Chris Christie won the New Jersey governor’s race Tuesday night by out-polling Gov. Jon Corzine (D) among swing voters and the elderly and stressing a mantra of “change.”
Christie won 48.8 percent of the vote to Corzine’s 44.6. Independent Chris Daggett, after appearing to surge late in the race, pulled only 5.7 percent.
The former U.S. Attorney swatted away attempts by the Corzine campaign to portray him as corrupt and above the law. Instead, Christie stressed his crime-fighting record as the state’s top prosecutor and accused the incumbent, a former Goldman Sachs CEO, of being clueless about how to help New Jersey pull out of a deep recession.
President Obama lent his prestige to Corzine, appearing at a rally with him on Sunday in an attempt to stave off an embarrassing mid-term defeat for the Democratic party. In Virginia, Republicans won as well, with Robert McDonnell crushing the Democratic candidate, Creigh Deeds, 59 to 41 percent. McDonnell, a Christian conservative trained at Pat Robertson’s Regent University, downplayed social issues and stressed jobs and economic development.
According to the New York Times:
In New Jersey, a sprawling corruption case begun by Mr. Christie, which culminated in July with the arrests of dozens of politicians and others, appeared to have taken its toll on the Democratic get-out-the-vote machinery. In Hudson County, a party bastion where a number of Democratic officials were charged, only 39 percent of registered voters cast their ballots, county officials said.
Christie’s running mate, Lieutenant Gov.-elect Kim Guadagno, is also a former federal prosecutor.
Of the 39 percent of voters who said they wanted change, Christie won 67 percent of their support, according to exit polls reported by Fox News. The elderly voted 55 percent for Christie and 40 percent for Corzine in a state where one in five voters is over 65. And a quarter of the New Jersey voters who call themselves independent strongly backed Christie: 60 percent to 30 percent for Corzine.
While Republicans were energized for Christie, voting 91 percent for the former prosecutor, Democrats were more ambivalent about their candidate, giving Corzine only 86 percent of their votes.
Although Christie maintained a consistent lead in the polls, he was dogged by controversies from his tenure as U.S. Attorney, which lasted from Jan. 17, 2002 to Dec. 1, 2008.
In April, Christie again came under fire by Democrats for controversial court-monitoring contracts his office awarded while he state’s top federal prosecutor. One contract was worth at least $52 million to the firm headed by former U.S. Attorney General John Ashcroft; the contract was to monitor a medical device maker accused of offering kickbacks to doctors. Another monitoring contract went to David Kelley, a former U.S. Attorney in Manhattan, who had previously investigated and cleared Christie’s brother for stock fraud.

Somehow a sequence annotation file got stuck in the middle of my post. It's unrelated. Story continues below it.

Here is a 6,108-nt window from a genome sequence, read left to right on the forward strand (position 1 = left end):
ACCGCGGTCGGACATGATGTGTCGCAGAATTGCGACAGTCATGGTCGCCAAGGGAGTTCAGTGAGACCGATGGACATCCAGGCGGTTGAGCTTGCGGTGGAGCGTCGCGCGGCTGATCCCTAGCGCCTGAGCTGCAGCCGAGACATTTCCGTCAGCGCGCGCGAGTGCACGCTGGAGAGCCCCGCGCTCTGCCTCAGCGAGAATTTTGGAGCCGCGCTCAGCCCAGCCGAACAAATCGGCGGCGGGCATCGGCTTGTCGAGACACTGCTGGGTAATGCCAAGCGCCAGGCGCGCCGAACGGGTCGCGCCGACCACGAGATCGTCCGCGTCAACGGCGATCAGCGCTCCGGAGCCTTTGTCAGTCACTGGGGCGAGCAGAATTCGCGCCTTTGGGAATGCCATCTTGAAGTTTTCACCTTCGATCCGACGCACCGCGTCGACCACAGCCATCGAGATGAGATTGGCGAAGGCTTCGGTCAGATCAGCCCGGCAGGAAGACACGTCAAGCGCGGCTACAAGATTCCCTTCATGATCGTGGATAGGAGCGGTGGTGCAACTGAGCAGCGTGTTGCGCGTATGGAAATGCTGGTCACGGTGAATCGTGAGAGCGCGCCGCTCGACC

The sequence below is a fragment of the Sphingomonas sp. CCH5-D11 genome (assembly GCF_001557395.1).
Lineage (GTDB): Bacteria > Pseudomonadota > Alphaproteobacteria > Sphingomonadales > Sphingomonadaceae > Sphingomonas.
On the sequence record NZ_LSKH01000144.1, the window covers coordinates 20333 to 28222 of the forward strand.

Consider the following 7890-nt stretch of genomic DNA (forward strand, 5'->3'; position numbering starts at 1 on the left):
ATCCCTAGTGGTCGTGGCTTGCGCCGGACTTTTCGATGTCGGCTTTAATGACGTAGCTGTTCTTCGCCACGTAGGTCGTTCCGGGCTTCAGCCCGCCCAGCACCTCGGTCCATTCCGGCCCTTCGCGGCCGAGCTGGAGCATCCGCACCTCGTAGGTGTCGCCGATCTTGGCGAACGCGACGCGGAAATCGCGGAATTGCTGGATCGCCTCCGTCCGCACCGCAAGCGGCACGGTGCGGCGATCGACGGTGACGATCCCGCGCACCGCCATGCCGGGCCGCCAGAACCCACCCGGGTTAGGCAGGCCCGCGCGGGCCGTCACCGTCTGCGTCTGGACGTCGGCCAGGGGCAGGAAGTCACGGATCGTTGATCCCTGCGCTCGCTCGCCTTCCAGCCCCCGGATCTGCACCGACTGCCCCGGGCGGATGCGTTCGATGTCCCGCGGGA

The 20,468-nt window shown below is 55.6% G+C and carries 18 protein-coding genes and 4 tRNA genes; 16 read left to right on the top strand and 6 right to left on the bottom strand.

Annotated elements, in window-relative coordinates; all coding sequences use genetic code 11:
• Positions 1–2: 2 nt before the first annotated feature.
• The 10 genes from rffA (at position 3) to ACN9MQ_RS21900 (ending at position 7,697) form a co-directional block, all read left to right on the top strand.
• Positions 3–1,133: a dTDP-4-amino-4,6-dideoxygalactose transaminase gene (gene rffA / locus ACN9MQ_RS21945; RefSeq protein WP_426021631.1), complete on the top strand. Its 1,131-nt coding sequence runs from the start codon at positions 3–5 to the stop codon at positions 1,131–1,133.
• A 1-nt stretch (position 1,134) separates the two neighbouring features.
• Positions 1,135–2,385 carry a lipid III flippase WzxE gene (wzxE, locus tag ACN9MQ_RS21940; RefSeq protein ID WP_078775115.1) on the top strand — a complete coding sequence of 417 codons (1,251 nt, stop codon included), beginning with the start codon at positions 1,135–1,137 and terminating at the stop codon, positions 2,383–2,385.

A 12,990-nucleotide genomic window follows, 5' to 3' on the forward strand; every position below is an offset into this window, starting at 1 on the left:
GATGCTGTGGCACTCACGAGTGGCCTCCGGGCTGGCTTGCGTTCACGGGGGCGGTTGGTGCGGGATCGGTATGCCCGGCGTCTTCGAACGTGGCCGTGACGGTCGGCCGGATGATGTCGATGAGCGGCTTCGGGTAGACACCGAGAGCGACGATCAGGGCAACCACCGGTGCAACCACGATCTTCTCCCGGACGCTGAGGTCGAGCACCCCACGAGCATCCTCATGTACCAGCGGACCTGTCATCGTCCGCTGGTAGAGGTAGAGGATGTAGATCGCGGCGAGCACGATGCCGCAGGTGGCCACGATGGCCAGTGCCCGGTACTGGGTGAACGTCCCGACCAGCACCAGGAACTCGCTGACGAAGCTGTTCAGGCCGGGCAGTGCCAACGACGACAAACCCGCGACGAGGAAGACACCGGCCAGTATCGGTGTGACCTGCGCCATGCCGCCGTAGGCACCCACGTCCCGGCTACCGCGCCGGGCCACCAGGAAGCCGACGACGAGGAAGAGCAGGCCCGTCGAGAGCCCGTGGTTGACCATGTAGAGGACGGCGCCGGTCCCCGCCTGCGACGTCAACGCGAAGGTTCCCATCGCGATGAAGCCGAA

Four months later it was revealed that Christie spoke with Bush White House advisor Karl Rove about running for governor of New Jersey while Christie was serving as U.S. Attorney, raising questions about whether Christie had politicized his office.
Later in August, it became public that Christie failed to disclose on ethics and tax forms a $46,000 loan he made to acting First Assistant U.S. Attorney Michele Brown. The disclosure resulted in significant bad press for Brown, who resigned Aug. 25.
Also that month the Corzine campaign insinuated an improper relationship between Christie and the New Jersey U.S. Attorney’s office, specifically regarding fulfilling a Freedom of Information Act request by Corzine’s campaign for his and Brown’s travel records.
The Corzine camp also attacked Christie’s driving record. Between 1985 and 2009 Christie was found guilty on 13 tickets and between 1989 and 2007, and he had been involved in six accidents, including one in which he hit a motorcyclist while driving the wrong way down a one-say street. A Corzine spokesman called him a “complete menace” on the roads.
In none of the accidents was Christie ticketed. A Corzine ad said Christie ” threw his weight around” as a U.S. Attorney in order to avoid being ticketed. The ad run set off a back and forth between the two candidates regarding Christie’s weight and the governor’s bald head.
Last month, Christie came under attack for excessive spending while he was the state’s U.S. Attorney. According to reports, Christie exceeded the government hotel allowance on 14 of 16 trips he took in 2008. In 30 business trips Christie took between 2004 and 2008, he exceeded the government lodging allowance 23 times.
And let’s not forget that Christie was also accused of hiring the inexperienced son of a friend and mentor as a prosecutor.